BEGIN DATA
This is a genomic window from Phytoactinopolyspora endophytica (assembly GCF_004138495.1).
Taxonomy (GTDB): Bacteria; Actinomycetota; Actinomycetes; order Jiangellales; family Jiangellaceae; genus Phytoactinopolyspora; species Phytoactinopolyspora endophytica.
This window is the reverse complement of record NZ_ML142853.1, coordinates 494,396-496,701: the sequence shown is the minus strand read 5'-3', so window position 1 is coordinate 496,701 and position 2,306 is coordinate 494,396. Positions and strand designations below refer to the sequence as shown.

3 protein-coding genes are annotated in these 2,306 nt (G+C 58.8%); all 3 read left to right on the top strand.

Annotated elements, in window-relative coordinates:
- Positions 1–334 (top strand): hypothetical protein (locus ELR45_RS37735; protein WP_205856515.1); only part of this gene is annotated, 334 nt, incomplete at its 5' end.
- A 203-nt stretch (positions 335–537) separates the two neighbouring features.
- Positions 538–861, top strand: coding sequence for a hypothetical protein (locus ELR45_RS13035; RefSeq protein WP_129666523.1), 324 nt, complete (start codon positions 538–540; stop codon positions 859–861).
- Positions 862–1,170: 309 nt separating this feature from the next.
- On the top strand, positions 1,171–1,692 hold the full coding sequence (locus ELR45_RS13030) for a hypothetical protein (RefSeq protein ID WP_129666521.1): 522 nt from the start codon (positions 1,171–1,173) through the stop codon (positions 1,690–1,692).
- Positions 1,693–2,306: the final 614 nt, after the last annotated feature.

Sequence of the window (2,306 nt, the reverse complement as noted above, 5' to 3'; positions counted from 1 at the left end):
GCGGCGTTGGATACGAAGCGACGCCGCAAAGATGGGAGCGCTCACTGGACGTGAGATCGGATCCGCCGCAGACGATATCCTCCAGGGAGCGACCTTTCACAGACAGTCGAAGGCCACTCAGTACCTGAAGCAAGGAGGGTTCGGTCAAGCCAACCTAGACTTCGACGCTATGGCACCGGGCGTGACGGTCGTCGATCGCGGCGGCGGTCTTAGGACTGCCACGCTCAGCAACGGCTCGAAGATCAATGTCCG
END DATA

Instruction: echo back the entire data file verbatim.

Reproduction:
This is a genomic window from Phytoactinopolyspora endophytica (assembly GCF_004138495.1).
Taxonomy (GTDB): Bacteria; Actinomycetota; Actinomycetes; order Jiangellales; family Jiangellaceae; genus Phytoactinopolyspora; species Phytoactinopolyspora endophytica.
This window is the reverse complement of record NZ_ML142853.1, coordinates 494,396-496,701: the sequence shown is the minus strand read 5'-3', so window position 1 is coordinate 496,701 and position 2,306 is coordinate 494,396. Positions and strand designations below refer to the sequence as shown.

3 protein-coding genes are annotated in these 2,306 nt (G+C 58.8%); all 3 read left to right on the top strand.

Annotated elements, in window-relative coordinates:
- Positions 1–334 (top strand): hypothetical protein (locus ELR45_RS37735; protein WP_205856515.1); only part of this gene is annotated, 334 nt, incomplete at its 5' end.
- A 203-nt stretch (positions 335–537) separates the two neighbouring features.
- Positions 538–861, top strand: coding sequence for a hypothetical protein (locus ELR45_RS13035; RefSeq protein WP_129666523.1), 324 nt, complete (start codon positions 538–540; stop codon positions 859–861).
- Positions 862–1,170: 309 nt separating this feature from the next.
- On the top strand, positions 1,171–1,692 hold the full coding sequence (locus ELR45_RS13030) for a hypothetical protein (RefSeq protein ID WP_129666521.1): 522 nt from the start codon (positions 1,171–1,173) through the stop codon (positions 1,690–1,692).
- Positions 1,693–2,306: the final 614 nt, after the last annotated feature.

Sequence of the window (2,306 nt, the reverse complement as noted above, 5' to 3'; positions counted from 1 at the left end):
GCGGCGTTGGATACGAAGCGACGCCGCAAAGATGGGAGCGCTCACTGGACGTGAGATCGGATCCGCCGCAGACGATATCCTCCAGGGAGCGACCTTTCACAGACAGTCGAAGGCCACTCAGTACCTGAAGCAAGGAGGGTTCGGTCAAGCCAACCTAGACTTCGACGCTATGGCACCGGGCGTGACGGTCGTCGATCGCGGCGGCGGTCTTAGGACTGCCACGCTCAGCAACGGCTCGAAGATCAATGTCCG